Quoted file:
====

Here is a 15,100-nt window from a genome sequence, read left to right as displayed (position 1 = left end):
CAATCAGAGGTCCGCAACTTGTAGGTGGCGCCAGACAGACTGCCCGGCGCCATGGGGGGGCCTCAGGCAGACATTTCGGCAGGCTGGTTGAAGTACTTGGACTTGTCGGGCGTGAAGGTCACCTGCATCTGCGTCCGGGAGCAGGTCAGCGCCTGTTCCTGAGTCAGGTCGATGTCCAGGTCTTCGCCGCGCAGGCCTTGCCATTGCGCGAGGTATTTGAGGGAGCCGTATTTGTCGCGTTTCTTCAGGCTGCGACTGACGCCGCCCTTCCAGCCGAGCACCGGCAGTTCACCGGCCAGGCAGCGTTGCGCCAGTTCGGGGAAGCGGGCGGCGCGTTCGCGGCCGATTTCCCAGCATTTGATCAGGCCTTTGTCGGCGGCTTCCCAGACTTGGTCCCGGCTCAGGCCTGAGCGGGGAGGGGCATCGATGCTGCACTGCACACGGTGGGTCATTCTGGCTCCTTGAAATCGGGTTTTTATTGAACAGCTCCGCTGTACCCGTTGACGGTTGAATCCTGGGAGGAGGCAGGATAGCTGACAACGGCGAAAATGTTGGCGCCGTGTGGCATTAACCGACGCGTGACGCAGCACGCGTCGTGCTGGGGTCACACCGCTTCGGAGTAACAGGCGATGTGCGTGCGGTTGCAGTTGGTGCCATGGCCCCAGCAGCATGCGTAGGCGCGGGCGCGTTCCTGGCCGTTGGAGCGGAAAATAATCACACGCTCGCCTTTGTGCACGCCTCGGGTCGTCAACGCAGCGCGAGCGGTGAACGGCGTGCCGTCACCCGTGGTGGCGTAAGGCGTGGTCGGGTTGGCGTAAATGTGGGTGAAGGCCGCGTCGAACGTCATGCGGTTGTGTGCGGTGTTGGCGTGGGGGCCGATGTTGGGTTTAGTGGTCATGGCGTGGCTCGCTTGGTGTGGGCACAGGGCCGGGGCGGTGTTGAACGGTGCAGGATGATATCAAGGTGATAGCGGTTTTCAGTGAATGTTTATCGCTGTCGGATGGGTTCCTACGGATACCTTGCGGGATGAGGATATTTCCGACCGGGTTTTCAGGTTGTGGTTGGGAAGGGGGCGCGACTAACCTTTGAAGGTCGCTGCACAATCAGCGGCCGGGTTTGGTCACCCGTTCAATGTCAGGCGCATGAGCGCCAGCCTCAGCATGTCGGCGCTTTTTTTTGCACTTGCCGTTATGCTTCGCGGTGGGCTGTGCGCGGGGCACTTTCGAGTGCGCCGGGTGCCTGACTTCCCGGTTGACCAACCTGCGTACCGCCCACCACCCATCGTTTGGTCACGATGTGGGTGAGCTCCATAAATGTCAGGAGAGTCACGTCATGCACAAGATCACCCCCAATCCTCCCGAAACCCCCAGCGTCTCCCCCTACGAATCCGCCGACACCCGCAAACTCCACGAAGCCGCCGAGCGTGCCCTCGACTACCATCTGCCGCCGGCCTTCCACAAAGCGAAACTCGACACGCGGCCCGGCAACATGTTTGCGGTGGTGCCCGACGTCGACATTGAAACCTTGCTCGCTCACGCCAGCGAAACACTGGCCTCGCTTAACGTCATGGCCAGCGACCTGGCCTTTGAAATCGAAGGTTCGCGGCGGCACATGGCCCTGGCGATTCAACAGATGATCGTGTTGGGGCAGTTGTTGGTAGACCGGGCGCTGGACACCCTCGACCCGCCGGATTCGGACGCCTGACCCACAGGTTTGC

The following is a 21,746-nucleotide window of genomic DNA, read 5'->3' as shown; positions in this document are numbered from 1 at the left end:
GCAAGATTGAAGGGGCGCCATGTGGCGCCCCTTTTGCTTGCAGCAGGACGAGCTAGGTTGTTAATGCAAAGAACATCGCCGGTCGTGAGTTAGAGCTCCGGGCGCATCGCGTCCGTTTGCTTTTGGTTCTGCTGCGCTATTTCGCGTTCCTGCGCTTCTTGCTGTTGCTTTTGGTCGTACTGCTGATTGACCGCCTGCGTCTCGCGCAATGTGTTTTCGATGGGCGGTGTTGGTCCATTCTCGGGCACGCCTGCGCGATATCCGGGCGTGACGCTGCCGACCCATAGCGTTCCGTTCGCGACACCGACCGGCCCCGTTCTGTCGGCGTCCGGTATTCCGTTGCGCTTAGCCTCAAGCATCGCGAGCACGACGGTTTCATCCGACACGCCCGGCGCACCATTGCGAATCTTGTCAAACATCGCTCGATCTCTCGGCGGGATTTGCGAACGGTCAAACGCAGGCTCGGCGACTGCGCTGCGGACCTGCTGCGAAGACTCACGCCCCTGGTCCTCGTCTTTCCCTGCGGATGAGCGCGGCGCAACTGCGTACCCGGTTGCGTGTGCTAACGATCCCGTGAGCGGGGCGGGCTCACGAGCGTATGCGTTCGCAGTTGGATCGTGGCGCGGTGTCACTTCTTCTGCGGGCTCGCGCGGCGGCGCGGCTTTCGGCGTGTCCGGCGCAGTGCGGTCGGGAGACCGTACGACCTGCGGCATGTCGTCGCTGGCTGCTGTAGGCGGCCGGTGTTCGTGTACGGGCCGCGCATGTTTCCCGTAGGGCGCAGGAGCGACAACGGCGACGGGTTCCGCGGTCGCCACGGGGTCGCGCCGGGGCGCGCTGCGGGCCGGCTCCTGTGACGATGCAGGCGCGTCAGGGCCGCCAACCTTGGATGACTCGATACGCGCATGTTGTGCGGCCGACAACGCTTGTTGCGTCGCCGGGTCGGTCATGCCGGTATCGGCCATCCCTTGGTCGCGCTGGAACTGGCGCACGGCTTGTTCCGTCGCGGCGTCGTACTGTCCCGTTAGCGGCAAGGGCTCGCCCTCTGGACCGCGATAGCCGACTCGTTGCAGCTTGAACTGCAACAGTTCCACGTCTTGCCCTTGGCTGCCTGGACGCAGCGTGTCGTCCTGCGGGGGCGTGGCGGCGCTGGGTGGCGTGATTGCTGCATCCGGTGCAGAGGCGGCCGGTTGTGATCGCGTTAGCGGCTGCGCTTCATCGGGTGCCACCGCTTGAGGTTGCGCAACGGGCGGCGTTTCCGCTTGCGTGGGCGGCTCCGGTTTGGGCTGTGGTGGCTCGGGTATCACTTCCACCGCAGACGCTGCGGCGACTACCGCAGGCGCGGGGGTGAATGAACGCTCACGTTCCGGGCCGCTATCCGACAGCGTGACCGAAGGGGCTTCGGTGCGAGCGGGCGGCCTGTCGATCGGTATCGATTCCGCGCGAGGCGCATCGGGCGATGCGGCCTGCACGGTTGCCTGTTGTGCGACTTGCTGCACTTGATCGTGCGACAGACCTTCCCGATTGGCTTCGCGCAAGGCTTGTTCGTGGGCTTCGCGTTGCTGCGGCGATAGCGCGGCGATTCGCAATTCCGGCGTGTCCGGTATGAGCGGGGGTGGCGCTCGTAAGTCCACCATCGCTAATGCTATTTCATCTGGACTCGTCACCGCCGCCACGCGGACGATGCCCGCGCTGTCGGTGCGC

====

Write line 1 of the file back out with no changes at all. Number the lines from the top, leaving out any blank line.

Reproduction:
Here is a 15,100-nt window from a genome sequence, read left to right as displayed (position 1 = left end):